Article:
Tackling structural racism in suicide prevention: a conceptual framework


Kam Bhui reviews a conceptual framework developed to understand structural racism and suicide prevention for ethnoracially minoritised youth in the United States.

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First-responders lack training on how to support people in mental health crisis

Emergency siren icon in flat style. Police alarm vector illustration on white isolated background. Medical alert business concept.

Amelia Talbot summarises a new qualitative systematic review exploring first responders’ experiences of providing support to people during a mental health crisis.

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Policing and mental health: what do police officers think?


Ian Cummins explores a qualitative study which finds that police officers are ambiguous about their involvement in mental health emergencies.

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Mental health training programmes for non-mental health professionals


Ian Cummins on a systematic review of mental health training programmes for non-mental health trained professionals coming into contact with people with mental ill health.

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Street triage: all it’s cooked up to be?


Vishal Bhavsar appraises a descriptive study of Street Triage and detentions under Section 136 Mental Health Act in the North-East of England.

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Costs of the police service and mental health care pathways


Alastair Canaway reviews a new study that maps and costs pathways through mental health and police services, and models the cost impact of implementing key policy recommendations.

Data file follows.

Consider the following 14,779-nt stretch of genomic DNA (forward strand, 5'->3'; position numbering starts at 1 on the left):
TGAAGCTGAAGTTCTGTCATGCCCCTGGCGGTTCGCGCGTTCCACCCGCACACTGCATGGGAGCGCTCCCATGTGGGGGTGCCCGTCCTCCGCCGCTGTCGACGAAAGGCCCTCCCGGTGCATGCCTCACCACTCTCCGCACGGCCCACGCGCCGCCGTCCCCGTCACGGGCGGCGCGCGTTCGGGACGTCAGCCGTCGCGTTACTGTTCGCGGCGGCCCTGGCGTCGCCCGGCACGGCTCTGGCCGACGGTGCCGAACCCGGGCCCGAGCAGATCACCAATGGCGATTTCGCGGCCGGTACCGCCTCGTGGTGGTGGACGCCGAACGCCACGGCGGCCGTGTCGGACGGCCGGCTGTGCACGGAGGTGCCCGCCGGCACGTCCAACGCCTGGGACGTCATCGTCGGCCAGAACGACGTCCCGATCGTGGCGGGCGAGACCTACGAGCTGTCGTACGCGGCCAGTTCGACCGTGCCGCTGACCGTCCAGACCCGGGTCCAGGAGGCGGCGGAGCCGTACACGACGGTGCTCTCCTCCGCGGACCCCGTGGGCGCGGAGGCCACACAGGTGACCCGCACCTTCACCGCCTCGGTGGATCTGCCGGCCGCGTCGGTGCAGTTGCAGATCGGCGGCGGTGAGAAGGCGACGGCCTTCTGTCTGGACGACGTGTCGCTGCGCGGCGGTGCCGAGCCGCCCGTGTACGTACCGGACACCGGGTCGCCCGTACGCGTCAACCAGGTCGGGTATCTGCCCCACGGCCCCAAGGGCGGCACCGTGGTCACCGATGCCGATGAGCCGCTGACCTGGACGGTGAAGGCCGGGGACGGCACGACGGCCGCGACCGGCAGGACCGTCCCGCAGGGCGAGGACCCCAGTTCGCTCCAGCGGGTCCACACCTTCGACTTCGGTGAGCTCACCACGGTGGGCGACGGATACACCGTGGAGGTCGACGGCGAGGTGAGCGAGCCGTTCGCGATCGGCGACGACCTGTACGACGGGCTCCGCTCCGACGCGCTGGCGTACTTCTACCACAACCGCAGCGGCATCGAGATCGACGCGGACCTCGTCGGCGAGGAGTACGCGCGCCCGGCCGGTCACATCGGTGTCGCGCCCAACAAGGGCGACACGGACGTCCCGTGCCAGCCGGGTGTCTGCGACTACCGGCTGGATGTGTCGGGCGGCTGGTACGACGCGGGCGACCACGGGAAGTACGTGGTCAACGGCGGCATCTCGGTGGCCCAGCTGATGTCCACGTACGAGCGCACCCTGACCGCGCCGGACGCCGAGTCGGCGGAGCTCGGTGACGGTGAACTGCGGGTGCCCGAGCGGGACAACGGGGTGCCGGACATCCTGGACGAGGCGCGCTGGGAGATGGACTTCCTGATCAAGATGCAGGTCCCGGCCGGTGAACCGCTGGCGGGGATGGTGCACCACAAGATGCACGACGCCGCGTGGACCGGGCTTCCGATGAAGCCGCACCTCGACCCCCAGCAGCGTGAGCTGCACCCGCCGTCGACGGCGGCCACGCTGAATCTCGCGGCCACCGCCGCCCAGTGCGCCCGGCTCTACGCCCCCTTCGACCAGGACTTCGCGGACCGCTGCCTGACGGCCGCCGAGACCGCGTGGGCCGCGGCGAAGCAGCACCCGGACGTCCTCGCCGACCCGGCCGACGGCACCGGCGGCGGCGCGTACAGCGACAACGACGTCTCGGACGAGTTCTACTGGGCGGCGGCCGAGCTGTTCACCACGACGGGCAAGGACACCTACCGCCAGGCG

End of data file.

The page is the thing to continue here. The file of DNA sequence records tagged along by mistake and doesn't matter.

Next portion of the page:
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Continued low rate of use of appropriate adults for detainees with learning disabilities and ADHD cause for concern


Background Last week we posted about the recent multi agency inspection of responses to people with learning disabilities in the criminal justice system which suggested that information was poorly shared and that significant improvements were possible. The researchers in this study worked in a large London metropolitan police station and were interested in looking at [read the full story…]

Extraneous risk factors play role in differences in self-reporting of anti-social behaviour among adolescents with and without mild to moderate learning disabilities

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Background Anti-social behaviour is a key issue of public concern with significant numbers of people reporting behaviours such as vandalism, graffiti and litter as problems in their local area. The Crime and Disorder Act (1998) defines anti-social behaviour as ‘Acting in a manner that caused or was likely to cause harassment, alarm or distress to [read the full story…]

Almost half of adults with learning disabilities and autism had been victimised in the community


The British Crime Survey suggests that 9 out of ten disabled people have been the victims of disability hate crime, but Mencap’s Don’t Stand By report suggested that only around 3% of incidents are recorded by the police as hate crimes with only 1% leading to convictions. The researchers in this three-year project set out [read the full story…]

Poster designed for people with a learning disability on how to contact police

Hants police pic

Disability Hate Crime refers to crimes targeted at anybody as a result of his or her disability or impairment, as defined by the Equality Act 2010 and can take many forms, including ate crime can take many forms including: physical attacks, threats of attack or verbal abuse, insults or harassment. The association of Chief Police [read the full story…]